12. admin Says:

    Absolutely–just another of many Kinks gems tossed under the rug of critical neglect.

  13. Hans-Henrik Christensen Says:

    Agree, and more than that. Muswell H, VGP, Lola versus (this album, I rediscovered last year and S of C are for the time being my favourites.
    Yes, Kinknks have been underrated, but it´s like real art. Ray and the band grow WITH and not FROM the time.
    In 50 years or more they will stand as a landmark for modern rock, aside with Beatles, butr with a far longer career.
    Good comments from you all.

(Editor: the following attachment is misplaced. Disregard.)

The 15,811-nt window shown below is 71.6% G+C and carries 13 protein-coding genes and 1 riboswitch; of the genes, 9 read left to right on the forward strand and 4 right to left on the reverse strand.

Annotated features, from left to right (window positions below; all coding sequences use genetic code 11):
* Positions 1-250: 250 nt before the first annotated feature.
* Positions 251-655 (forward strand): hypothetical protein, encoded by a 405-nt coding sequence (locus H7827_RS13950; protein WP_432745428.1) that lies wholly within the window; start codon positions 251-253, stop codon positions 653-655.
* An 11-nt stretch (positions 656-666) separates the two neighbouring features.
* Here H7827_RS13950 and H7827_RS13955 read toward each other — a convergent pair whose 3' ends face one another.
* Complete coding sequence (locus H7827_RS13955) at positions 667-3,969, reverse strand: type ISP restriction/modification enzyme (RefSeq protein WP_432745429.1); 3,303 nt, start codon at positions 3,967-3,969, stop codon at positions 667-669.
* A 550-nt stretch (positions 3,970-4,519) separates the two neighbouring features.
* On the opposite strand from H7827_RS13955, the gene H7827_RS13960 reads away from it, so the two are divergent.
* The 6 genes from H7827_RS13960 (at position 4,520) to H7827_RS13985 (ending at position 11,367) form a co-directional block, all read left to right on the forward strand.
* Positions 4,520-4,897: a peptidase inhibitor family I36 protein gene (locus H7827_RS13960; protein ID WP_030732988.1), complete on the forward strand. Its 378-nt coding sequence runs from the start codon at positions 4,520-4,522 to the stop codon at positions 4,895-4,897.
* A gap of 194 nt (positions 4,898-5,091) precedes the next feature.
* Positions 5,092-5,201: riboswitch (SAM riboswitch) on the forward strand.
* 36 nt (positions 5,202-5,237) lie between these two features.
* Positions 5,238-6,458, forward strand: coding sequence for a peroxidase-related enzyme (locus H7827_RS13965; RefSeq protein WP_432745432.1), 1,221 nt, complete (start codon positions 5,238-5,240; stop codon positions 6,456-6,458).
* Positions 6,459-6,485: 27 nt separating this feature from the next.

Time will save the Kinks!

  14. tim Says:

    The biggest mistake Ray and Dave ever made was to let Mick leave. On State of Confusion lisen to the drums on the song Noise, Mick’s drumming is full of great fills and the song is quick. Ron Wood played a gig with Mick a few years ago and said he was a great drummer. Some other songs that really showcase Mick would be 20th Century Man (Muswell Hillbillies), Add It Up (Give the People What They Want), This Time Tomorrow (Lola), and Dave’s song Rats (Lola). With State of Confusion being their last really successful album and the last album Mick played on, you can see they let one of their greatest assets go.